Beyond its influence on our emotions, social media wields a disturbing amount of power. According to Newsweek, Facebook is the parent company of Whatsapp and Instagram. Its increasing monopoly on how we connect ought to concern us all. I am part of one of the last generations to experience a world that connected without technology. Younger generations are going to grow up with technology companies documenting them from the cradle to the grave. Consider the facts—as of 2018, according to Forbes, Facebook has over 2.2 billion active users. That’s larger than the population of any country. According to Pew Research, Facebook is the primary news source for 67 per cent of Americans. Additionally, these social platforms offer their services for free, often misleading the user into forgetting that their information is now being exploited by corporations, without any sort of compensation.

Companies collect information about our posts, likes, and friends to create complex algorithms that categorize user information, demographic, dates, political beliefs, and even who we are attracted to. This is the hidden cost of social media; we are literally selling pieces of our personality in exchange for fleeting moments of connectedness.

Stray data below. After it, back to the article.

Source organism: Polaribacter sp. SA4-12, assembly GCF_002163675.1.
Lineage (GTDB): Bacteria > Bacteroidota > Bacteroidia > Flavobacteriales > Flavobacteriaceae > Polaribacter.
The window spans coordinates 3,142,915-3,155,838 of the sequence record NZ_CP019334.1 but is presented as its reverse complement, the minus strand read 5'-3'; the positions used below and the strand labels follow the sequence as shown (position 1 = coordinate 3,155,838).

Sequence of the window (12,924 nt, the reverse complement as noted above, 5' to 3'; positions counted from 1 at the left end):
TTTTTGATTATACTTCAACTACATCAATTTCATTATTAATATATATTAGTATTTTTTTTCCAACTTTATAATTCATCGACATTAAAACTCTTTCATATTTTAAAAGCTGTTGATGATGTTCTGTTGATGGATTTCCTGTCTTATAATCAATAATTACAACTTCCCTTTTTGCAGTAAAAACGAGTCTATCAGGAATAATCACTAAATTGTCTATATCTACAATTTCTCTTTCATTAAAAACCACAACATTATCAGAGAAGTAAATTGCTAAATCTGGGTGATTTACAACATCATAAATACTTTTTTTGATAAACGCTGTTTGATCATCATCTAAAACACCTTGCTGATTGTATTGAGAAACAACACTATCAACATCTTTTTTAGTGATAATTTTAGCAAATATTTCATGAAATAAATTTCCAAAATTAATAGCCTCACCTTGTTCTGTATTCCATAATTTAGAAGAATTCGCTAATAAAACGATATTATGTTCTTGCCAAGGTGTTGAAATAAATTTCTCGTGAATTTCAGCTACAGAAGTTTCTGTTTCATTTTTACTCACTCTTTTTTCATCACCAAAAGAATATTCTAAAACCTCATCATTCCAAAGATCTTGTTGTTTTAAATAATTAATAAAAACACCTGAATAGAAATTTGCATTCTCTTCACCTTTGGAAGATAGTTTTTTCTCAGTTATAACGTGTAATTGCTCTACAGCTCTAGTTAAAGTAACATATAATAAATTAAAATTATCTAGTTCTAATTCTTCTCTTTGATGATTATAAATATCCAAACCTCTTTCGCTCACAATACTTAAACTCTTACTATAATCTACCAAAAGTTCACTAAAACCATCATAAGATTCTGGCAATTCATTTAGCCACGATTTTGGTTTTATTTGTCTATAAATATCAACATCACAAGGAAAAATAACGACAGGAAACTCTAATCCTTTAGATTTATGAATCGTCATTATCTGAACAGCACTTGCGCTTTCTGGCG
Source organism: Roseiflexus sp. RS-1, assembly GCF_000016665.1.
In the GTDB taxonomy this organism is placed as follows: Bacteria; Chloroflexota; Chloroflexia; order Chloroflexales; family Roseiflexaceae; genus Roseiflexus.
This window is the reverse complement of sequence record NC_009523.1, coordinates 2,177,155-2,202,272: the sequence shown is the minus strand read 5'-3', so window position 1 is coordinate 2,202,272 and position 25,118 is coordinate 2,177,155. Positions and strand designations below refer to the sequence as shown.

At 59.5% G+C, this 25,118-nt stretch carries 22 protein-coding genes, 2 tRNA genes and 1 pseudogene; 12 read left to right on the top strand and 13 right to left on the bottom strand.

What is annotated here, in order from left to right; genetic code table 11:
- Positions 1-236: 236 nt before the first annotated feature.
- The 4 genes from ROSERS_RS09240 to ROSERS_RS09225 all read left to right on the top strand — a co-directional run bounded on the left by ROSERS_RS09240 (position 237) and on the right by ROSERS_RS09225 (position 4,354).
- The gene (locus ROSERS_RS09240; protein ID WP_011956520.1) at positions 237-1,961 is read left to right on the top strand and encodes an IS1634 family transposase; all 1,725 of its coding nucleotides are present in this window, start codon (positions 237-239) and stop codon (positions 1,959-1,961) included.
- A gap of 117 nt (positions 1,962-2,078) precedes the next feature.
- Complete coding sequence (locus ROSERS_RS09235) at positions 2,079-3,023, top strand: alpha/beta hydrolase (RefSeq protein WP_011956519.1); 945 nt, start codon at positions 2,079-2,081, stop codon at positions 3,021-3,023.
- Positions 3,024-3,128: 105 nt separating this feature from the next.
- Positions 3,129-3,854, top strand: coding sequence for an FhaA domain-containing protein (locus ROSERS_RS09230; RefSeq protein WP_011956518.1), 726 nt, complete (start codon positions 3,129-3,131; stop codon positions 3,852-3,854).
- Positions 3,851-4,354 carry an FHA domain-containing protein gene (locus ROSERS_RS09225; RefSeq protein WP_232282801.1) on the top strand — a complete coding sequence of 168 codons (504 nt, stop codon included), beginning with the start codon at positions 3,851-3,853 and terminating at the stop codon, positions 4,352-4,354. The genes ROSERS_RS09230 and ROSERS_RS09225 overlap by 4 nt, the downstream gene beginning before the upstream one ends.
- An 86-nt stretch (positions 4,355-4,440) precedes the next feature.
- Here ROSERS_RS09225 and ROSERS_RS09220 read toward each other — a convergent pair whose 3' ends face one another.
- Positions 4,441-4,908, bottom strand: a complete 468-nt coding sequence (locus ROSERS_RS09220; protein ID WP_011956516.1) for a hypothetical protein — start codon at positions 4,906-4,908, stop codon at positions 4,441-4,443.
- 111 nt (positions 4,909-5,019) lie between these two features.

I regret using social media. In my last year of high school, I deleted all of my social media, but like an addict, I am back again. Ironically, I had to resurrect my Facebook to participate in a Concordia club. The world is changing into one where living without social media comes with consequences that impact our friendships, employment opportunities, knowledge of popular culture and invitations to social events.

Mark Zuckerberg—ranked among the annual Forbes most powerful list eight times––has changed the way we learn, shortened our attention spans, and radically transformed political discourse. Elections around the world have been impacted by social media platforms; Twitter played a role during a series of revolutions known as the Arab Spring, where people were able to communicate en mass throughout the revolutions. Today, social media platforms are changing history, and users are giving their personal information away for free. If they can do that today, shouldn’t we be afraid of what they may do tomorrow?

Graphic by Ana Bilokin